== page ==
The purpose of all the points in the plan of life is to reach the affections of the homosexual so that he will love God more ardently. All the means which the homosexual chooses should become expressions of the same love. He begins by loving God; he progresses to a greater love by repeated acts of love. In no way is this to belittle the powers of reason, prudence, and faith, which become more full of insight the more love moves them.
Love of God must become the dominant force in the life of a homosexual, who otherwise may yearn for the kind of relationship found in the homosexual subculture. In place of this attraction something better – something infinitely better – must be found. In an ascetical plan of life, under the guidance of a spiritual director, with a community of support, the homosexual finds that better way.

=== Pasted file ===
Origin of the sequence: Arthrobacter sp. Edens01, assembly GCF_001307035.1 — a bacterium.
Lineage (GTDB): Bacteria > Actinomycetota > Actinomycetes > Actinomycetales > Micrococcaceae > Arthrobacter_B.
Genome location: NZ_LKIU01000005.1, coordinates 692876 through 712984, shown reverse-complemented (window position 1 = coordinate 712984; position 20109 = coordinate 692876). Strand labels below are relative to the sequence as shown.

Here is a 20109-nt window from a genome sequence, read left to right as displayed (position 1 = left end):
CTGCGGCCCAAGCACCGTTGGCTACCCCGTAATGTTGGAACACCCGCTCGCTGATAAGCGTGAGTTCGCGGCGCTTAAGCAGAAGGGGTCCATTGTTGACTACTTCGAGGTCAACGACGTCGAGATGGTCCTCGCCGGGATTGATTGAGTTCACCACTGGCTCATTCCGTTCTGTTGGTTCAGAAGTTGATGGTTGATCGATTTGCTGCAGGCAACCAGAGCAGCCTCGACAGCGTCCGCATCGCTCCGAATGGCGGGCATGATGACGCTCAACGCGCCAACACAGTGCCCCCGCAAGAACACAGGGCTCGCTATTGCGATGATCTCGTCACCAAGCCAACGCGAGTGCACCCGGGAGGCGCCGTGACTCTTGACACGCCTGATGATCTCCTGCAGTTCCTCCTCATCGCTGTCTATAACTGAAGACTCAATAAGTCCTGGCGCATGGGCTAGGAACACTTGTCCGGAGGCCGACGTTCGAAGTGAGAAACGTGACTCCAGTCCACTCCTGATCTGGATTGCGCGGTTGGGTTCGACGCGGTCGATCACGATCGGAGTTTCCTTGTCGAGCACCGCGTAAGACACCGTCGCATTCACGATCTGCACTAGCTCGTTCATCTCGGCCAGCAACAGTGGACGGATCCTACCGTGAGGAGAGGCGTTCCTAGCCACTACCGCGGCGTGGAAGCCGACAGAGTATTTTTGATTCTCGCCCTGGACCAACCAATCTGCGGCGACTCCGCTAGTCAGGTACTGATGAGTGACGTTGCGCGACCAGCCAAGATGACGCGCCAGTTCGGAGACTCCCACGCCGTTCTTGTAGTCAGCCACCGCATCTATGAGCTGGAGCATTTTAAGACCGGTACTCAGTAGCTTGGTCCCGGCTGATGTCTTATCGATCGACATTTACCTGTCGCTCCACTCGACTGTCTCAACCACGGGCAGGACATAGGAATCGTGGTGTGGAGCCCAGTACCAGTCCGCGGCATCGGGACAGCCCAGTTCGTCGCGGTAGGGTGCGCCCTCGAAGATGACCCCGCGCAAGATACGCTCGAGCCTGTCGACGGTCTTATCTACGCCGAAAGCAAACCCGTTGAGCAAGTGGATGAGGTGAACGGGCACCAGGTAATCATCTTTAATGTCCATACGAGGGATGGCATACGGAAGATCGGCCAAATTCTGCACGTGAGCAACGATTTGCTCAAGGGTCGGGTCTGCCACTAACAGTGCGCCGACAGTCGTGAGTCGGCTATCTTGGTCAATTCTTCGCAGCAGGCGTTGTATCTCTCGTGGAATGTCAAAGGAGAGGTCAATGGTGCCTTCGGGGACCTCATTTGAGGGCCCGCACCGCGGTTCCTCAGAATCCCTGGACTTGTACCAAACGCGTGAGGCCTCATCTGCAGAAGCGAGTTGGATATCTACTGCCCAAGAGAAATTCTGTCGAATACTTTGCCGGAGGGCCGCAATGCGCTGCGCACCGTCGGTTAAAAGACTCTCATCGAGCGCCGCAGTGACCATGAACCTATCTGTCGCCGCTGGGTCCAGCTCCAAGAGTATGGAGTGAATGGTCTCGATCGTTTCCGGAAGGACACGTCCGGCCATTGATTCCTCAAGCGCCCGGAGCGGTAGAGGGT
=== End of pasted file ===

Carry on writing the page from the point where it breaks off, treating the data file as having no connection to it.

(Father Harvey is a moral theologian and an experienced counselor on homosexual matters. In this pamphlet he proposes a plan which homosexually-oriented persons may follow to achieve a chaste, productive and happy life.)
John F. Harvey, O.S.F.S., S.T.D.
Copyright 1979 by the Daughters of St. Paul